Stevie Nicks, the homecoming queen of old-school rock, made last night's Capital Centre concert worth every penny of the hefty ticket price.
Nicks missed cues, suffered feedback problems and miscalled a few tunes, none of which seemed to matter in a performance as richly textured and multilayered as her trademark witch-princess threads and ringleted hair. The exuberance reached such a peak that in the middle of one song she reached for a pigtailed child in the audience and danced around with her.
With backing instrumentalists from the E Street Band, the Heartbreakers, Billy Joel's group and perennial studio ace Waddy Wachtel, all she had to do was open her mouth and spread her wings, and the audience took flight along with her. From Fleetwood Mac favorites such as "Crystal Visions" and "Sarah" through "If Anyone Falls," from her new album, "Wild Heart," she showed control of voice that equals her balletic motions pirouette for pirouette. Surely an act to be appreciated visually as much as musically, Nicks gave her audience gratifying amounts from both categories.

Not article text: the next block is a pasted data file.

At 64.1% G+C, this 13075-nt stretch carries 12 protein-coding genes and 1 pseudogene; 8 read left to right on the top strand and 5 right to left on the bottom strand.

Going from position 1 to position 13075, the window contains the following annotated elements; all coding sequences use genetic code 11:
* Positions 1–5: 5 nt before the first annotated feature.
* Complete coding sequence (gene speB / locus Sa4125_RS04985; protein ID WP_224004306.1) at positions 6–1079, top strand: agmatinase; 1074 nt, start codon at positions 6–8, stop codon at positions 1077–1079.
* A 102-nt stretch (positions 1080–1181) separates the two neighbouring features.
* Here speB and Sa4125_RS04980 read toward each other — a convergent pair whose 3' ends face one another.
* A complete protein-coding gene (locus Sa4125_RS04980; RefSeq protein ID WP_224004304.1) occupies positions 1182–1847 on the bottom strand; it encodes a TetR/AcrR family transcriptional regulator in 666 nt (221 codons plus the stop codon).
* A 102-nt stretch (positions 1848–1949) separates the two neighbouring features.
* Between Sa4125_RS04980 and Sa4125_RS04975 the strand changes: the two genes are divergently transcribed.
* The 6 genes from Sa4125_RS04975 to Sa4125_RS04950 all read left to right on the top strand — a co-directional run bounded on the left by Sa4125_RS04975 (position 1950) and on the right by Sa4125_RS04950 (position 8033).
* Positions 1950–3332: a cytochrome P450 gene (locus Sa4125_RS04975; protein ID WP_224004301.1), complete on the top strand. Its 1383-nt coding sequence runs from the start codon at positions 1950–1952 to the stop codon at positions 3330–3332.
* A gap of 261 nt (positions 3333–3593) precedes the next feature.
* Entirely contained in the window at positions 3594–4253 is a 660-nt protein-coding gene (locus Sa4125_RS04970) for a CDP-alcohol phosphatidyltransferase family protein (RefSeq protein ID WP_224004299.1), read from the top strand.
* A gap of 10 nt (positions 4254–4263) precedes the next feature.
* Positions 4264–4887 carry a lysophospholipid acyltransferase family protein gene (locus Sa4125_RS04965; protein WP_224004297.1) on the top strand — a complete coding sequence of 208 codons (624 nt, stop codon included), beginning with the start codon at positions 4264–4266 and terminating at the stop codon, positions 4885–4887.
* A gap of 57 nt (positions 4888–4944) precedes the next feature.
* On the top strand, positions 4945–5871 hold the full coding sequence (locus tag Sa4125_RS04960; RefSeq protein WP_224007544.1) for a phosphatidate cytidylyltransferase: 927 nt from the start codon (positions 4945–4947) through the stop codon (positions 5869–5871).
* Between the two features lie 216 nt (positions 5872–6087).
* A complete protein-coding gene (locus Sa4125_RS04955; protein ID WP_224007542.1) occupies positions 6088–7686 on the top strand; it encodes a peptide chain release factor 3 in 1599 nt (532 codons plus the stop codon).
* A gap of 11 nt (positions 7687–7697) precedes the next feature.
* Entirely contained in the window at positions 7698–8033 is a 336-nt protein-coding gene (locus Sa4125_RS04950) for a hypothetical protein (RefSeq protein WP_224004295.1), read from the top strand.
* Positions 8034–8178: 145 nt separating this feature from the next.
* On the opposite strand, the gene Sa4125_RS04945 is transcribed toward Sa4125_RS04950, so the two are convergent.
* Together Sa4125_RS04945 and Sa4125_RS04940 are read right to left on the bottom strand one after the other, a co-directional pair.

Walsh opened the show with some especially deft Ravel licks. Shouting, "Eat your heart out, Mozart," he took it breathlessly from there, pausing only long enough to announce his renewed presidential candidacy. Corporate rock it may have been, but after such a spectacular double bill, capitalism never looked or sounded so appealing.